Sean Morgan

Document Type





Spring 5-2016


architecture, residential, mutant, transforming, uncreativity




Architectural Engineering | Architectural History and Criticism | Urban, Community and Regional Planning


A shift in residential patterns in American cities have fostered a breeding ground for mutant buildings. Owners split, manipulate, and expand their houses as they create idiosyncratic constructs of great visual and spatial complexity. Originally developed for a middle class population, single-family homes have become mixed-use or multi-family complexes thanks to the resourceful implementation of commercial materials.

This thesis aims to develop a new strategy for transforming the normative American house by using the conventions of platform frame construction. Variations will emerge from a set of design constraints, which—unlike that employed for typical houses—are based on data that disregards style and unified compositions. This process attempts to emulate the qualities of the mutated homes found in shrinking cities.

Because mutated homes result from a strange curation of everyday building materials and techniques, I elect to adopt uncreative design procedures. The idea of uncreativity stems from poet Kenneth Goldsmith’s uncreative writing, which involve the collection and manipulation of existing texts. With sources ranging from Shakespeare, newspaper articles, to YouTube comments, Goldsmith creates what he calls a “textual ecosystem.” He uses this ecosystem as a petri dish for his textual experiments. For Goldsmith, writing is not about authors producing new content but how they alter, manipulate, and arrange found texts to generate compelling, if unpredictable, results.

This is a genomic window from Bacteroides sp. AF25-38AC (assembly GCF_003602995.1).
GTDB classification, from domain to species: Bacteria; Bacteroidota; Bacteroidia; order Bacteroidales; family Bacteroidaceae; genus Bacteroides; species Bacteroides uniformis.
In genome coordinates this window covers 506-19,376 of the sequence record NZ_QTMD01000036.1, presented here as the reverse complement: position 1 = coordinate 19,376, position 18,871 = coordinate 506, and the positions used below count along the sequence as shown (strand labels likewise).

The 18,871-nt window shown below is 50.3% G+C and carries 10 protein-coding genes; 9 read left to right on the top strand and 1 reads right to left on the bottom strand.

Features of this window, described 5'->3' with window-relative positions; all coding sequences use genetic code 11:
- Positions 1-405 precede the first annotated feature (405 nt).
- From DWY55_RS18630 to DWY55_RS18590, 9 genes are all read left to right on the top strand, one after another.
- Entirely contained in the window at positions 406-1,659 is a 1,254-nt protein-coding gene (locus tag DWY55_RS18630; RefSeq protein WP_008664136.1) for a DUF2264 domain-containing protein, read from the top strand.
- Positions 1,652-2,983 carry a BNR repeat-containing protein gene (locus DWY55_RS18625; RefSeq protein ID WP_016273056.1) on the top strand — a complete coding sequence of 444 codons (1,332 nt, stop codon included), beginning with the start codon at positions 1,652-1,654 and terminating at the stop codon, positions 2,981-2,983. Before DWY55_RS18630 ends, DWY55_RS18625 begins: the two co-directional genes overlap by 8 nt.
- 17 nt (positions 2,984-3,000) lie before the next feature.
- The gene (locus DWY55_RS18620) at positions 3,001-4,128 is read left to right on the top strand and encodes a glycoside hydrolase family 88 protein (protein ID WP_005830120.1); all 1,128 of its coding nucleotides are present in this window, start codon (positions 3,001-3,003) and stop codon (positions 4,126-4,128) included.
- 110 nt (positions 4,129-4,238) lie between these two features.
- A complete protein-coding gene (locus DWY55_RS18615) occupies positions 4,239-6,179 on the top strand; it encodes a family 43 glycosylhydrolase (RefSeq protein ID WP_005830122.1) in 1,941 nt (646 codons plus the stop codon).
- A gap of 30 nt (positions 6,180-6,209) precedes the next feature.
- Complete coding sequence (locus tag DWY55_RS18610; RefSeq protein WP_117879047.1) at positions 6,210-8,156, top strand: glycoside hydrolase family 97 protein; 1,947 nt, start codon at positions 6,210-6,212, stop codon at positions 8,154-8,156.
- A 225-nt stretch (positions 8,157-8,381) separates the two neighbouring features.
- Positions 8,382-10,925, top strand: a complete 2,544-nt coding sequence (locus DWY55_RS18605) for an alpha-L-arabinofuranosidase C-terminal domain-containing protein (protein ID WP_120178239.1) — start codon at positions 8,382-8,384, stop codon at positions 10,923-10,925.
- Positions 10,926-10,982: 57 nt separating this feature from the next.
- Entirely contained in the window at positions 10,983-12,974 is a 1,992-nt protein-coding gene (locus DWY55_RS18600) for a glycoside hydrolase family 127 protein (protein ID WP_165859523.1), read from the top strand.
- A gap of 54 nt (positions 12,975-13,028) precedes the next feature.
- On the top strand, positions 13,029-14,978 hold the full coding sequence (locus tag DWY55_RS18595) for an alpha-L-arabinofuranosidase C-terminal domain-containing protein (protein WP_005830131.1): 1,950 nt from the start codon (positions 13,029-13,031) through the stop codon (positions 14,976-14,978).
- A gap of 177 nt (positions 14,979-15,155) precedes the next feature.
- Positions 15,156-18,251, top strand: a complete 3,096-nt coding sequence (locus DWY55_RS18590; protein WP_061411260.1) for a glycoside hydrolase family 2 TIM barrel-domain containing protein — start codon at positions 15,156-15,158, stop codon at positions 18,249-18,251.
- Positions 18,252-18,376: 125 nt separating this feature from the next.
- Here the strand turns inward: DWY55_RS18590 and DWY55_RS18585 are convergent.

Borrowing from the spirit of uncreativity, this thesis developed processes for uncreative construction that use data such as average square footage per room, project cost, and percentage of siding material related to geographic regions collected from common house building organizations such as simplyadditions. com, the National Association of Home Builders, the National Association of Realtors, and the City of Syracuse Zoning Code. This information is codified into several textual ecosystems, such as a set of spreadsheets, or a construction manual composed of numeric poems, from which emerge layered arrangements and unexpected forms.


local input

Creative Commons License

Creative Commons Attribution 3.0 License
This work is licensed under a Creative Commons Attribution 3.0 License.